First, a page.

Build DSA labor formations at the chapter level ⭑ Identify and assist chapters that want to build local labor formations (such as labor branches, labor working groups, etc) and give support and guidance ⭑ Organize visits by DSLC members and national staff to support chapters efforts, especially in regions that historically lack high union density ⭑ Develop and publish a “DSA Labor Organizing Manual” to assist chapters in local organizing ⭑ Develop a Labor Night School curriculum along the Night School model that includes workplace organizing trainings ⭑ Work with the NPC and the national office to hire a national labor staffer as soon as possible to assist this work ⭑ 

Prepare the ground for new organizing ⭑ Carry out the national Labor Census as directed by the conventionAnchor the work of the DSLC where DSA members already are, whether they are union members or not ⭑ Create a template survey that local chapters use to map labor in their chapter ⭑ Work with other national formations such as Democratic Socialists for Bernie and Medicare for All to make collecting data on labor affiliations part of building our national database ⭑ Develop a national labor report based on this data, broken down by regions in order to give chapters a sense of where we are as an organization in regards to labor and how to best leverage our power ⭑  Hold regional labor schools across the country for organized and unorganized members with financial assistance for low-wage workers

Bring the might of the labor movement to fight for a Green New Deal ⭑ Cooperate and coordinate with the national DSA Green New Deal campaign to help bring a labor lens to this key issue as was decided by the convention ⭑ Help develop agitational materials for why labor needs to be at the forefront of the fight for a GND ⭑ Encourage and assist union members to bring resolutions to their unions and Central/State AFL-CIO Labor Councils endorsing a Green New Deal with a just transition ⭑ Support and grow the Climate Strike movement within labor however practical ⭑ 

Build the left pole within labor through Bernie and beyond ⭑ Build “Labor 4 Bernie” nationally and in locals ⭑ Provide support for members who want to become union stewards or run for leadership positions within their unions through mentorship and training ⭑ Proactively encourage members who are eligible to become delegates to AFL-CIO Labor Councils in their areas ⭑ Prepare to actively engage with the 2021 AFL-CIO national election and offer focused and coordinated support in that election ⭑ Establish an exploratory committee for a possible permanent open mass formation of union activists after the 2020 presidential elections such as a “National Shop Stewards Network” ⭑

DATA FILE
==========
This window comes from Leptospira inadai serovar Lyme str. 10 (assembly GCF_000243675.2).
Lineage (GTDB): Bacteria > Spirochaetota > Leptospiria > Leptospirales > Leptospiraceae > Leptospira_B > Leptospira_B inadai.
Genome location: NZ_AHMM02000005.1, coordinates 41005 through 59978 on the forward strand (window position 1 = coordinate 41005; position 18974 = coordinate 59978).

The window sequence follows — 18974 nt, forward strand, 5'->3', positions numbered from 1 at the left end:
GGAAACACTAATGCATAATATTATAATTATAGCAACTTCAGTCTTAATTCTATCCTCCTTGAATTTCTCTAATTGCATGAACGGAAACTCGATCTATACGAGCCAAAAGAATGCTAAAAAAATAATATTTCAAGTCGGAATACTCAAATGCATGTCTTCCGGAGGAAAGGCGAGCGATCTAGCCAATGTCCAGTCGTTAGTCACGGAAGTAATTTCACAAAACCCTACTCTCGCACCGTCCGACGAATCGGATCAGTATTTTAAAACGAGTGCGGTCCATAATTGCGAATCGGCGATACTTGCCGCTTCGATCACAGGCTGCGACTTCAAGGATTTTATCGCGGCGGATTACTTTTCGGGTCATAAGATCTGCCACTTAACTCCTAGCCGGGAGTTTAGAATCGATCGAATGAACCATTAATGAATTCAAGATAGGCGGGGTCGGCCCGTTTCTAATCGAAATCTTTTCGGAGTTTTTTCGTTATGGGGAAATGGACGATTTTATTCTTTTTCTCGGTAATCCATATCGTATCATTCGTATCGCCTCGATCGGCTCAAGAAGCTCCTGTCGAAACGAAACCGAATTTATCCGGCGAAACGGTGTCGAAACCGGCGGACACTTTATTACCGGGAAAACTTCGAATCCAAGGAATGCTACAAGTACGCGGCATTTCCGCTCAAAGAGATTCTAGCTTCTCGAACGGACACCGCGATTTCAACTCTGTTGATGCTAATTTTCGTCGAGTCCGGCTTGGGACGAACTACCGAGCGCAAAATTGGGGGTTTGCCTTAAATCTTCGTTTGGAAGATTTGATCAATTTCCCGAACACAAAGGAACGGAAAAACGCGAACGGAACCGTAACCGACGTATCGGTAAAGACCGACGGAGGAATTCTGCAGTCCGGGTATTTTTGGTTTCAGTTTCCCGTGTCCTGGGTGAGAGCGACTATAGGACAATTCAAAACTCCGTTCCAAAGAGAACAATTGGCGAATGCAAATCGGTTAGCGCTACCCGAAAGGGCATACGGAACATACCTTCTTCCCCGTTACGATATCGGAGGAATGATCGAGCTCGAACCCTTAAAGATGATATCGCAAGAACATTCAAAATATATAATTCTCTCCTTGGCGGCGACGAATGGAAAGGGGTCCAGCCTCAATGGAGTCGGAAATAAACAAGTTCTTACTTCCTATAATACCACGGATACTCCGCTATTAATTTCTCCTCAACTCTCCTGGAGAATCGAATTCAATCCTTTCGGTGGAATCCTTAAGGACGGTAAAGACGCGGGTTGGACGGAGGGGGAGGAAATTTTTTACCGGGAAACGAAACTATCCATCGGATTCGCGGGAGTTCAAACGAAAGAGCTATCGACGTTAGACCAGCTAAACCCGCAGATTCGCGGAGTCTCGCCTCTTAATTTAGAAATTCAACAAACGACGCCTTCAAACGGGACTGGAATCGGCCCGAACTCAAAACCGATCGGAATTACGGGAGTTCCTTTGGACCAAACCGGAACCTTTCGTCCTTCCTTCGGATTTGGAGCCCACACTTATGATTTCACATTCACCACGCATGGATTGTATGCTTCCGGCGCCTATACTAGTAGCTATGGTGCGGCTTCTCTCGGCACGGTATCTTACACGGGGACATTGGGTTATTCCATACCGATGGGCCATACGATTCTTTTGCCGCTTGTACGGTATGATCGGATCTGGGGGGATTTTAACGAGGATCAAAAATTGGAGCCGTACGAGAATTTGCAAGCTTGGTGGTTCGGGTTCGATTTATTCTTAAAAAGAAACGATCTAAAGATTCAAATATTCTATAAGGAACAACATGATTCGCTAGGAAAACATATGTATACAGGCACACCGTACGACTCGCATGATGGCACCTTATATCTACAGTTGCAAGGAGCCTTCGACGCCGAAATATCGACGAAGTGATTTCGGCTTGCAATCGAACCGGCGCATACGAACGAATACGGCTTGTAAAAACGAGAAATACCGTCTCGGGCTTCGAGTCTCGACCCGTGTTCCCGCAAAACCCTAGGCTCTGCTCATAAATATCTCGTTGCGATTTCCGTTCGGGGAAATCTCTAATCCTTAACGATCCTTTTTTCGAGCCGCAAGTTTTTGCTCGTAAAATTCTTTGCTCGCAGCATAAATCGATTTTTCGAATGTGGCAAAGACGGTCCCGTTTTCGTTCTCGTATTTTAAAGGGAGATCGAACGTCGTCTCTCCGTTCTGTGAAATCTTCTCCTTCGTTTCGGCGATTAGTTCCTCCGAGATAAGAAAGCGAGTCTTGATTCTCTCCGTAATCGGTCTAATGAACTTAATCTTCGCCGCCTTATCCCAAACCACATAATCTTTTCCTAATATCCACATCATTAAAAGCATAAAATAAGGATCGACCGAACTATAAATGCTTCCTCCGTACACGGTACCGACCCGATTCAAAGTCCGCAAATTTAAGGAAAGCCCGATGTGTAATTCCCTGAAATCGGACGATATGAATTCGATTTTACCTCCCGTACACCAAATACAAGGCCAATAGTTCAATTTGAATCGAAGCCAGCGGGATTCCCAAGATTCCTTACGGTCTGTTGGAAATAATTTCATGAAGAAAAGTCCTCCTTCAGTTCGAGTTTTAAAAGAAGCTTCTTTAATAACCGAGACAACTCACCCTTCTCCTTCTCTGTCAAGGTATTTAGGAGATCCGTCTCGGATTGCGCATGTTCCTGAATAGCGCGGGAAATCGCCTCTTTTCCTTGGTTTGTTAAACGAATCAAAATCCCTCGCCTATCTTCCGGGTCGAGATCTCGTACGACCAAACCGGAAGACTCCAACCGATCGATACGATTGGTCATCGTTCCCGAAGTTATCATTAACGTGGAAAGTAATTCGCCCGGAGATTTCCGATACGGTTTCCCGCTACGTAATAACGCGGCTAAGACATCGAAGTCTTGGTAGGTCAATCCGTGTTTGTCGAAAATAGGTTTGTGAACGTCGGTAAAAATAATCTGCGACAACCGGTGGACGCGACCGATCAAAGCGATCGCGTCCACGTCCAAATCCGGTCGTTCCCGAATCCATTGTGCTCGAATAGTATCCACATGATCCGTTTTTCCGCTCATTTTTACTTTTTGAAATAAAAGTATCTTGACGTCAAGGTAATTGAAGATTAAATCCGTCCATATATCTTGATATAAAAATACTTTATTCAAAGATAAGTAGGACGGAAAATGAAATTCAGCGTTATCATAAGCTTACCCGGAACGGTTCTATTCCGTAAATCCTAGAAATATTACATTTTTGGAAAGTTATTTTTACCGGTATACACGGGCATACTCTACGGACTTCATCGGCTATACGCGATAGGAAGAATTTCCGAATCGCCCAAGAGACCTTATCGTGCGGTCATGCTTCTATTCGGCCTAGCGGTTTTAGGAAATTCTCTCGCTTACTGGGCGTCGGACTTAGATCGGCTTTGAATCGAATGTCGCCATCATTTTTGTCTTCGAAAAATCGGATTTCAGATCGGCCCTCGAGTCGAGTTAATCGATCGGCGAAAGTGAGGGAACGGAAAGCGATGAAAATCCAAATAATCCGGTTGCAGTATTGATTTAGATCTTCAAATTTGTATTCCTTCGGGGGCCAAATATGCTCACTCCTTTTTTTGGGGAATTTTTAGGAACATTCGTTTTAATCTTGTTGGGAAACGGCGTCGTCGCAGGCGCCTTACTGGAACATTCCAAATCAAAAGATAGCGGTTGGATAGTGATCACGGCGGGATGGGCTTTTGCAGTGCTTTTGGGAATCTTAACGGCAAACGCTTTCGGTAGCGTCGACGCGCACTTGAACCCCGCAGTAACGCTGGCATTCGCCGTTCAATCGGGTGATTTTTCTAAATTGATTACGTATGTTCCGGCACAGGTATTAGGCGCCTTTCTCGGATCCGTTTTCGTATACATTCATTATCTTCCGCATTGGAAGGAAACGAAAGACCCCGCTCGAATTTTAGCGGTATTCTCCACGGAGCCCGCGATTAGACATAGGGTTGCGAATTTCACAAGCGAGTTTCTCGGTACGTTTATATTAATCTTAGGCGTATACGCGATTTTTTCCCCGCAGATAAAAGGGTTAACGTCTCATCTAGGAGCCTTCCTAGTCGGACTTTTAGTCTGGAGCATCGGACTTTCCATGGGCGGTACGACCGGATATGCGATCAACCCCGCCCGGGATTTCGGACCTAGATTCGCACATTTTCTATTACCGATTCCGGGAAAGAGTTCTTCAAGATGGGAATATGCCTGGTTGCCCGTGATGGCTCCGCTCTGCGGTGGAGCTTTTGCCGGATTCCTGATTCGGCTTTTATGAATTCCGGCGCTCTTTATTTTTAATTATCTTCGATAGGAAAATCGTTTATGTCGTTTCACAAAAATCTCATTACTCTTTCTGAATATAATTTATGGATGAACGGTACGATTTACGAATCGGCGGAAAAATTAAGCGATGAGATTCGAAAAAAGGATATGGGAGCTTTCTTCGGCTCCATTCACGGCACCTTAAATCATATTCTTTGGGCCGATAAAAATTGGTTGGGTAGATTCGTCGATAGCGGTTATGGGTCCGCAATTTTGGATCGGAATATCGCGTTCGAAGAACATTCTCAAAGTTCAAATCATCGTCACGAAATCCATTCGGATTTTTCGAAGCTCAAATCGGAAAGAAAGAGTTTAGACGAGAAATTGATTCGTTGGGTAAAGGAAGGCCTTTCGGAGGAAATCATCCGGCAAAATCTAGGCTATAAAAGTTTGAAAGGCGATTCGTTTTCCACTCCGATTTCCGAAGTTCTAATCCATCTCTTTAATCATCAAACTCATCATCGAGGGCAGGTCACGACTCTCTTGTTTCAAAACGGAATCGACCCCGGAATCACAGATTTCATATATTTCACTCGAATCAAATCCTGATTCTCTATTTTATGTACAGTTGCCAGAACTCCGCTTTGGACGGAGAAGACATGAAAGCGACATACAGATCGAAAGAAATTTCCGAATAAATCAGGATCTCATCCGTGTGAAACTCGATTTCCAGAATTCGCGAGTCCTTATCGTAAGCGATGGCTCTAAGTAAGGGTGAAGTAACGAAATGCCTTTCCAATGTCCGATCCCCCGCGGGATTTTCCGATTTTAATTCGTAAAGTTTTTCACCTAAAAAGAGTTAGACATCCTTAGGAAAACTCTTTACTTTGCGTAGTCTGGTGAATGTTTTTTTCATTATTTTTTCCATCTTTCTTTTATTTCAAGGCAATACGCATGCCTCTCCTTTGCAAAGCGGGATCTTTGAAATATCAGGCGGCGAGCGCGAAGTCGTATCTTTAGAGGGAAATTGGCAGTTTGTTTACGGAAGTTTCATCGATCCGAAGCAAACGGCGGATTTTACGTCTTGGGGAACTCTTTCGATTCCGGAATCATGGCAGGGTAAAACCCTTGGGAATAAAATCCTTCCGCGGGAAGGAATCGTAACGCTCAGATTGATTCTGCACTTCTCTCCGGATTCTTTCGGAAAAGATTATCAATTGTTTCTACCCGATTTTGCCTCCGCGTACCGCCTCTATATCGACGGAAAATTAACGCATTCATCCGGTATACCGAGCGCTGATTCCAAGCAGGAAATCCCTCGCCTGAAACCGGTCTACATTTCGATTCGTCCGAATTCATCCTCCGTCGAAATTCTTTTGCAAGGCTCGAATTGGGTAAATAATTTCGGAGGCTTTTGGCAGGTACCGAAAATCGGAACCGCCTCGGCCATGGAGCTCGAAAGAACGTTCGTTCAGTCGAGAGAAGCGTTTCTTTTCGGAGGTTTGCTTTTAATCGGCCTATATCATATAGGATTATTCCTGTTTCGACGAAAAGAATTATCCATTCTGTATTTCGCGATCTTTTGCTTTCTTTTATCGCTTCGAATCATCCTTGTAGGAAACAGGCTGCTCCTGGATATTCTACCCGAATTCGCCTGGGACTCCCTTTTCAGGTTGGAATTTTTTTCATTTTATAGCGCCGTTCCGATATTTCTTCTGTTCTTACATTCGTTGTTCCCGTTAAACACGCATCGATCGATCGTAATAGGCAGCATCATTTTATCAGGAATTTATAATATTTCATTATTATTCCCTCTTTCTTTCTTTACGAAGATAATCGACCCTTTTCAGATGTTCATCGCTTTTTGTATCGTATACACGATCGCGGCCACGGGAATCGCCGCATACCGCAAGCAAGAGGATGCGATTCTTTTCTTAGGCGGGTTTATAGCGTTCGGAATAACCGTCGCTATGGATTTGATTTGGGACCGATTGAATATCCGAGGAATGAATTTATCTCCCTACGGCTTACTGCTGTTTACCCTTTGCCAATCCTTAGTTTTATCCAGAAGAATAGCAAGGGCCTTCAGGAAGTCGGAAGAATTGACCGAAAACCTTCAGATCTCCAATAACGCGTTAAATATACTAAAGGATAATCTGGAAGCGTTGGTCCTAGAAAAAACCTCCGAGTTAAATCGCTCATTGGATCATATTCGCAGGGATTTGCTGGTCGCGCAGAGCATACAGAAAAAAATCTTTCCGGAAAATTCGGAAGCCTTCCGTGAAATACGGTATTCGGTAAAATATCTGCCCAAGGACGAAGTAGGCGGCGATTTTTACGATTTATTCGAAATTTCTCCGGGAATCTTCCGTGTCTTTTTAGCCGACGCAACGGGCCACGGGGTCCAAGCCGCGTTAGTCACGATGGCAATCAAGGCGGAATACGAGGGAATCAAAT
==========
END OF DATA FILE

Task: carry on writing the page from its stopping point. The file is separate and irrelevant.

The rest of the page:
Our Slate

Alec Desbordes, ATLANTA

My name is Alec Desbordes, I am born from an American mother and a French father in the rural Jura mountains of eastern France, overlooking Switzerland. I moved to the United States to attend the Industrial and Labor Relations School at Cornell University in upstate New York. There, I studied the fundamentals of labor law, history and economic theory. I worked as a cook in a campus cafeteria where full-time workers were unionized with UAW local 2300 but part-time workers like myself were excluded from membership. We did the same work, on the same assembly line, for a fraction of the pay and no benefits. I experienced first hand the injustices and division caused by a tiered workforce.